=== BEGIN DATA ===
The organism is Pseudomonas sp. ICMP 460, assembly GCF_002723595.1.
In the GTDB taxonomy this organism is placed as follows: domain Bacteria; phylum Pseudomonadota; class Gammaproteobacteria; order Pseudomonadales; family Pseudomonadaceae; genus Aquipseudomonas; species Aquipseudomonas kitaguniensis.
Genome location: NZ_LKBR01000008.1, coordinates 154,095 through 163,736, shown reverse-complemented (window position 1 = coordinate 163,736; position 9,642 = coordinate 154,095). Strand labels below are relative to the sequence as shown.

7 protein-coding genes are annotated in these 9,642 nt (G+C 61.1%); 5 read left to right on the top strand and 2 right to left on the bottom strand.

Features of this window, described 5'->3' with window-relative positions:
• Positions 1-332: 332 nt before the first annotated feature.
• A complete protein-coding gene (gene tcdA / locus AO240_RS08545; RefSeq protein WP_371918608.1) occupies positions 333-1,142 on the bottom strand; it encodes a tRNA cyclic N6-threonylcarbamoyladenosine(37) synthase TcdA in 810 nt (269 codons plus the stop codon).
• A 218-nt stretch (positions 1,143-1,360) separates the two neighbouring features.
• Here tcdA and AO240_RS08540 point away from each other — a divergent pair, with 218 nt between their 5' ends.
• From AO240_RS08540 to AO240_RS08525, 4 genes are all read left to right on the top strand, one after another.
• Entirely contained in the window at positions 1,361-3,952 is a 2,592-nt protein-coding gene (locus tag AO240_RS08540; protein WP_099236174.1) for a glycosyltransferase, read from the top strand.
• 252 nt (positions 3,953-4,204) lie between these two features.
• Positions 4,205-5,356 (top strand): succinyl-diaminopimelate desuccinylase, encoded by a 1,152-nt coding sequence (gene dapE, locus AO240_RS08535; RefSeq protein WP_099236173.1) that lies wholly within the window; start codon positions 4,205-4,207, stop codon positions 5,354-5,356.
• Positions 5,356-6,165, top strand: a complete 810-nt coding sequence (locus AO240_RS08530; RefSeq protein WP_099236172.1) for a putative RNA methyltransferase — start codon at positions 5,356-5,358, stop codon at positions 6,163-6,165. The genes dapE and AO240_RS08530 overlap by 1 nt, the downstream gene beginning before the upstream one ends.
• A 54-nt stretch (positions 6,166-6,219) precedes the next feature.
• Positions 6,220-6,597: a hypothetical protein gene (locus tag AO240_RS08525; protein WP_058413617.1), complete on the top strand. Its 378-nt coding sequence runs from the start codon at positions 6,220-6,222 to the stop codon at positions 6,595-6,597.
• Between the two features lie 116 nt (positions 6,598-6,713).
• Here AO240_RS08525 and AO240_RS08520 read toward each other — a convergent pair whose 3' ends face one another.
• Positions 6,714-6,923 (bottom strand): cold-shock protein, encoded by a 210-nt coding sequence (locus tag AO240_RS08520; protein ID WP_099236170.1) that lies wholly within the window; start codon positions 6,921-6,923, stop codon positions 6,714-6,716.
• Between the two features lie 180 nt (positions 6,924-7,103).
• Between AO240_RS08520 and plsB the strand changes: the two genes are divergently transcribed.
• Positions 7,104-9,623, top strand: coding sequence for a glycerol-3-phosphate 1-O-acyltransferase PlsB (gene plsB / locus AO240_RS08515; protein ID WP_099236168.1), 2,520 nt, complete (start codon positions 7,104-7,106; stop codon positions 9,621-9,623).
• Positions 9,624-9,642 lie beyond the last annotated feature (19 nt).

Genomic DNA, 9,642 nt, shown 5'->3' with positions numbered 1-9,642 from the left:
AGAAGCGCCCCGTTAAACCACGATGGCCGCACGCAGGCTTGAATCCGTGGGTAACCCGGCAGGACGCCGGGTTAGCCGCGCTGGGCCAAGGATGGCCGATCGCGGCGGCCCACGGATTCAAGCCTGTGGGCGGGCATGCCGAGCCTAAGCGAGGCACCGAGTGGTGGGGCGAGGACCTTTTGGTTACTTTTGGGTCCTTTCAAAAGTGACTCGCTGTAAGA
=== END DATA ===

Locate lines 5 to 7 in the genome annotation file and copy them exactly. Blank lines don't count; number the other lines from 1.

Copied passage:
Features of this window, described 5'->3' with window-relative positions:
• Positions 1-332: 332 nt before the first annotated feature.
• A complete protein-coding gene (gene tcdA / locus AO240_RS08545; RefSeq protein WP_371918608.1) occupies positions 333-1,142 on the bottom strand; it encodes a tRNA cyclic N6-threonylcarbamoyladenosine(37) synthase TcdA in 810 nt (269 codons plus the stop codon).